And, so, begins the story of Marina, a woman caught between her past, and her present, as her life weaves back and forth, memories often overlapping the lines between the here and now. From 1941 Leningrad, and the German siege that follows, to relocating to America, the book resounds with ghostly images of starvation, bombings, and paintings by the great Masters of old.
Marina is one of the tour guides in the Hermitage Museum, one of a few staff members who are responsible for packaging up the great paintings, themselves, while leaving the frames on the walls, as a reminder of what was, and what eventually would be returned to its proper place in the Hermitage.
In order to escape the ravages of war, Marina creates a “Memory Palace” in her mind, remembering and visualizing each painting, each stroke of the brush, of the Madonnas and angels within the paintings. The minutes and hours pass by, and life is created within Marina’s mind, often blurring the borders of reality and fantasy. These fantasy images are what help her to get through her horrific situation, both during the war, and during the last years of her life, when the past takes over the present, guiding and comforting her towards the end of days, during her struggle with Alzheimer’s Disease.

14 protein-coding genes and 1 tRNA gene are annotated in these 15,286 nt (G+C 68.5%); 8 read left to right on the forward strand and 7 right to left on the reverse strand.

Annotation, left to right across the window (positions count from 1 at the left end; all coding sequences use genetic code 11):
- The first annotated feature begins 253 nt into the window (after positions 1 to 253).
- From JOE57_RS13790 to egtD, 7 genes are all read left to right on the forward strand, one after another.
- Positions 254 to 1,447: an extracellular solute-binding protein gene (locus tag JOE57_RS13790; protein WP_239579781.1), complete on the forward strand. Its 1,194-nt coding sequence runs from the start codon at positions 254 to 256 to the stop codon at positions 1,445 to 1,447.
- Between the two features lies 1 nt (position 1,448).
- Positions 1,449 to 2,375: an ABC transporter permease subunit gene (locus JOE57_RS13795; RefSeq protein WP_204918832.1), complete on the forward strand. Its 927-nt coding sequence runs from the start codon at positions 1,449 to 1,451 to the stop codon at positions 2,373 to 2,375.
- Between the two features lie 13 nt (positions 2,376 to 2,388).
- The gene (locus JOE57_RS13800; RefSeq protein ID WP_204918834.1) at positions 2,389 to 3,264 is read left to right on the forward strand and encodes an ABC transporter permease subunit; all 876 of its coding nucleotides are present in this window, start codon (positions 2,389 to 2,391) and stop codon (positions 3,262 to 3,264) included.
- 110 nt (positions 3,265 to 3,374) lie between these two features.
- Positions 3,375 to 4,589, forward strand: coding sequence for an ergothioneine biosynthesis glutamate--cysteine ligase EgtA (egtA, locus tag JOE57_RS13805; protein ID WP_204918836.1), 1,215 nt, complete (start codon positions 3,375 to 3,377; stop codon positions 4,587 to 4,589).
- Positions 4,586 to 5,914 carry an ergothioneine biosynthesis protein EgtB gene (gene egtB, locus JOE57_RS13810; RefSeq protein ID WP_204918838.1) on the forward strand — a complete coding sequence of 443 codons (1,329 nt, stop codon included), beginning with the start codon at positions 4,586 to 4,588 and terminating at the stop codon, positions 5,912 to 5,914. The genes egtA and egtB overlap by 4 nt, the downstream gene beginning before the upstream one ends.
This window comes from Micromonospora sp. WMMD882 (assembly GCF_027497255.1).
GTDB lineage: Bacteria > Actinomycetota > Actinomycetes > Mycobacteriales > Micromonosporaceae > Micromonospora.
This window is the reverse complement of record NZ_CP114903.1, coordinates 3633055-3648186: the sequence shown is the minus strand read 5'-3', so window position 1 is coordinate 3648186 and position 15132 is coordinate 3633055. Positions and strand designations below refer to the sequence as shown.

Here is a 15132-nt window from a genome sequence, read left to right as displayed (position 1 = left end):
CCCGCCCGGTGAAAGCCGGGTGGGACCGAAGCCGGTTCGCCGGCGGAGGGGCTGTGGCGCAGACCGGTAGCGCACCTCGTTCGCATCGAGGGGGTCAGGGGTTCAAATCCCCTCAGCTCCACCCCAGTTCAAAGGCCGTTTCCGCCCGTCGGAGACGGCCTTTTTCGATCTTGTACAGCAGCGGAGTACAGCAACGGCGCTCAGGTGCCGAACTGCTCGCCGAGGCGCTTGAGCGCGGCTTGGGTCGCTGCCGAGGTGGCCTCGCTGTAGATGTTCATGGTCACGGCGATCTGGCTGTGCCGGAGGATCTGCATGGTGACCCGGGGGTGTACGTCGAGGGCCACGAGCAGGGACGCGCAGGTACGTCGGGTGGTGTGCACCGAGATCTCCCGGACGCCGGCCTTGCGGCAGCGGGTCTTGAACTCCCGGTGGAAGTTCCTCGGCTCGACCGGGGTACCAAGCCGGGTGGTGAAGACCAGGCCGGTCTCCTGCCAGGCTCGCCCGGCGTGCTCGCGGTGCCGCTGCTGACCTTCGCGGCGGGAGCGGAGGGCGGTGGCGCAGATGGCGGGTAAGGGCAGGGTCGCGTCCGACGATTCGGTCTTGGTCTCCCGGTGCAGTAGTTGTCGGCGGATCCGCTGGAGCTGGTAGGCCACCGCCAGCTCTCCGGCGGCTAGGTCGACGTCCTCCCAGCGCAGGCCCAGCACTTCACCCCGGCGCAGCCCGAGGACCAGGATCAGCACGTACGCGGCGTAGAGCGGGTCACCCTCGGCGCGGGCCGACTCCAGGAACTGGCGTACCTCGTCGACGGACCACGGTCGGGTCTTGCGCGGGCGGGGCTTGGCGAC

The visuals within the story line are incredible, both beautiful and haunting. Dean is masterful at depicting art with all of its minute details, all of the colors and intensities that artists render in their paintings are illuminated through her stunning prose.
Debra Dean brings us a poignant novel of wartime, a beautiful, yet ghostly reminiscence of what was, and how we deal with the emotional pain of loss. She gives us food for thought, and her compelling images leave us to wonder about emotional borders, and where the line ends or begins, between fantasy and reality, between illness and end of life stages.
I highly recommend The Madonnas of Leningrad to everyone.
June 28, 2012 – 8 Tamuz, 5772
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